While investigating the history of skipping I have come across a lot of information on the internet that is difficult to verify so this article should be taken as an account of how skipping may have developed over the centuries.
The Origins of Skipping
I’ve been teaching skipping (or jump rope if you’re from the USA) around the world since 1997 and if the subject of “the origins of skipping” comes up, it seems the answers and opinions are as varied and contradicting as the chicken/egg argument. So here’s what I think we can all agree on…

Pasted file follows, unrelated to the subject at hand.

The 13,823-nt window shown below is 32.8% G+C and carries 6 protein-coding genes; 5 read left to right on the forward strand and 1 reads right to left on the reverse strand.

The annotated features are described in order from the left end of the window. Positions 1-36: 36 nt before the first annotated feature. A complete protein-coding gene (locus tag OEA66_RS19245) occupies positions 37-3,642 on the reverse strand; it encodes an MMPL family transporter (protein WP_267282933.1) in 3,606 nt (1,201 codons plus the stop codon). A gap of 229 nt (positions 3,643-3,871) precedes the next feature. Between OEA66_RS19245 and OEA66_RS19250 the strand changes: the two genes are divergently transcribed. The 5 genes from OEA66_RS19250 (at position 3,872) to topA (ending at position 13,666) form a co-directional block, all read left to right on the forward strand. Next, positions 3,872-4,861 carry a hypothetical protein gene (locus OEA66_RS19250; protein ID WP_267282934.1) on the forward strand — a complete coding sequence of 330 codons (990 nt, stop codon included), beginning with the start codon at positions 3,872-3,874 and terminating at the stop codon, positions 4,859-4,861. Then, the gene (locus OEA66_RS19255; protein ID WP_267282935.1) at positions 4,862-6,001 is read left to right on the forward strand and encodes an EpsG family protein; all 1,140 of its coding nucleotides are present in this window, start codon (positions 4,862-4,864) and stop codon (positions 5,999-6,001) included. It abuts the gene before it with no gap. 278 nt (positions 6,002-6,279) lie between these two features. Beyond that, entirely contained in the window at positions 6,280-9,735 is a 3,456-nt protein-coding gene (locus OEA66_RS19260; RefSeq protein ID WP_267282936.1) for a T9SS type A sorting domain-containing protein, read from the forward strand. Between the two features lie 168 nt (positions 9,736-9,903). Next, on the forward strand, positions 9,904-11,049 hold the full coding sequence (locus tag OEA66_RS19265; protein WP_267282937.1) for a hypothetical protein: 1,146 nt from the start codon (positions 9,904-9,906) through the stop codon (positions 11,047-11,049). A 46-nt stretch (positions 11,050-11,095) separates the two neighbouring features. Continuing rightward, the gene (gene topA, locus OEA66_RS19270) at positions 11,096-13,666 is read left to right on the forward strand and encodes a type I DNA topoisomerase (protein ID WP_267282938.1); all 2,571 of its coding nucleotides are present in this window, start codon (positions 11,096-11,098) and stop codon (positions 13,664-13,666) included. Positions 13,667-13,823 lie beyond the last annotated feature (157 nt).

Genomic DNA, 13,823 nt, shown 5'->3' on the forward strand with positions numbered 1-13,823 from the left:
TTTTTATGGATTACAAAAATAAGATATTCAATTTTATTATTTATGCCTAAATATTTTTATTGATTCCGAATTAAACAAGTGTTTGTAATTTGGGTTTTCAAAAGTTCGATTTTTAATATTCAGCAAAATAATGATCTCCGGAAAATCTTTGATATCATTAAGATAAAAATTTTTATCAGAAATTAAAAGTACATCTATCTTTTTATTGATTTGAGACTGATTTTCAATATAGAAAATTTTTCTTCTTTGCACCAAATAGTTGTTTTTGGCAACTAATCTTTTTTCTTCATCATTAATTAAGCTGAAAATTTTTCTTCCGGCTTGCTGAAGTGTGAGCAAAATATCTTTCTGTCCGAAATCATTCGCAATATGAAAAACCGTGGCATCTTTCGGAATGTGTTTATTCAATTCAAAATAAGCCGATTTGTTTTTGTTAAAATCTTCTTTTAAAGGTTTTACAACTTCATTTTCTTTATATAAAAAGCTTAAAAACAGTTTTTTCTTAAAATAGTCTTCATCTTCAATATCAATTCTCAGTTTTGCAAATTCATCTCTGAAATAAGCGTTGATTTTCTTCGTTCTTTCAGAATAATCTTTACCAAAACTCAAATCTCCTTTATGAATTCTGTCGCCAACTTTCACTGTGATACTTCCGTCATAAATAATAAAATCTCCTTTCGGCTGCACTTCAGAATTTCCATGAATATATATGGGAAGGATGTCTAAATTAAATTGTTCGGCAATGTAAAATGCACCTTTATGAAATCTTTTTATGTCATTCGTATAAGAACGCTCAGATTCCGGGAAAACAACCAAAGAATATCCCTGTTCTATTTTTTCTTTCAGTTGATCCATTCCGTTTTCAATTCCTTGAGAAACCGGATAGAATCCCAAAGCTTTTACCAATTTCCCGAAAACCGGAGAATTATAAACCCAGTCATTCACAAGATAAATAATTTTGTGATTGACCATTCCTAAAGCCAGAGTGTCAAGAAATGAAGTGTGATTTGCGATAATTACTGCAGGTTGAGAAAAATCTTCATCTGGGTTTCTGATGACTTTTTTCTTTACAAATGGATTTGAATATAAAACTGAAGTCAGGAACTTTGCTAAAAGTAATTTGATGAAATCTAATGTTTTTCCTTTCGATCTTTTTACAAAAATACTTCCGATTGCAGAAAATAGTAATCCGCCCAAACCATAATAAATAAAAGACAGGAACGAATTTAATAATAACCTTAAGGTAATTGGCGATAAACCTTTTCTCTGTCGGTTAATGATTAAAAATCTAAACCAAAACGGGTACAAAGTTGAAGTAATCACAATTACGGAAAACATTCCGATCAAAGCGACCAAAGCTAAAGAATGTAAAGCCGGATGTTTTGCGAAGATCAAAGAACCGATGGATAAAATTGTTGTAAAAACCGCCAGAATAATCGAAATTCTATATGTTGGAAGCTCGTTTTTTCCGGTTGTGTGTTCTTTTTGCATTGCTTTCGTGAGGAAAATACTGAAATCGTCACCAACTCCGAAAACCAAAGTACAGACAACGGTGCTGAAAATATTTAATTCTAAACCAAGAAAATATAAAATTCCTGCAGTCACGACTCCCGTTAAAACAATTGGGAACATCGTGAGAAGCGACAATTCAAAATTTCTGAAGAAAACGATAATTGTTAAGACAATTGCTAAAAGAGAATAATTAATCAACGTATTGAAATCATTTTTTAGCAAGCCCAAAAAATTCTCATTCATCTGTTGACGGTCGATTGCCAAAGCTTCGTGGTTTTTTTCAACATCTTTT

The Chinese rope makers invented it as part of their New Year’s celebrations and called it the Hundred Rope Jumping game, or Jumping 100 Threads (source – International Rope Skipping Federation). And also the Egyptians invented it in 1600 BC, whose athletes jumped vines as part of their conditioning routines. Or was it the Aborigines of Australia who were seen jumping vines and bamboo for fun (source – Jump Rope Institute). Someone once told me that the Japanese army were using skipping as part of their fitness regime 2000 years ago. Not sure how they know that though as there’s nothing on the internet about it. So it can’t be true. But he was Japanese. I’ve seen websites that are convinced it started in the 1600s (3,200 years later than the Egyptians) in the Netherlands and went across the water to the States and took off from there, which suggests, rather weakly, that skipping didn’t exist before that except in the Netherlands. Well, we know it did. (Most people would be willing to acknowledge the Dutch for introducing the specific skill of Double Dutch to the States. But skipping in general?) And where would that leave the Chinese, the Egyptians, the Japanese and the Aborigines of Australia…?